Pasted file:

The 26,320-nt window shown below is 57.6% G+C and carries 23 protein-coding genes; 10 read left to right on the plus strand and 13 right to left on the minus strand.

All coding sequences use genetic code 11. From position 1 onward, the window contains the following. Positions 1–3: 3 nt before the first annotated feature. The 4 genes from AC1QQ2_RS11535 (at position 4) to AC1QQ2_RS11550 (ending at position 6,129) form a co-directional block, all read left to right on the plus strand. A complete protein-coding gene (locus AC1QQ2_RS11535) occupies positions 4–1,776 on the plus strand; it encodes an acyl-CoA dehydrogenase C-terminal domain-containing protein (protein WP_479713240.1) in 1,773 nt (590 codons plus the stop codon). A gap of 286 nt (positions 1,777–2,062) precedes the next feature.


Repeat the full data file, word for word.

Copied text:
The 26,320-nt window shown below is 57.6% G+C and carries 23 protein-coding genes; 10 read left to right on the plus strand and 13 right to left on the minus strand.

All coding sequences use genetic code 11. From position 1 onward, the window contains the following. Positions 1–3: 3 nt before the first annotated feature. The 4 genes from AC1QQ2_RS11535 (at position 4) to AC1QQ2_RS11550 (ending at position 6,129) form a co-directional block, all read left to right on the plus strand. A complete protein-coding gene (locus AC1QQ2_RS11535) occupies positions 4–1,776 on the plus strand; it encodes an acyl-CoA dehydrogenase C-terminal domain-containing protein (protein WP_479713240.1) in 1,773 nt (590 codons plus the stop codon). A gap of 286 nt (positions 1,777–2,062) precedes the next feature.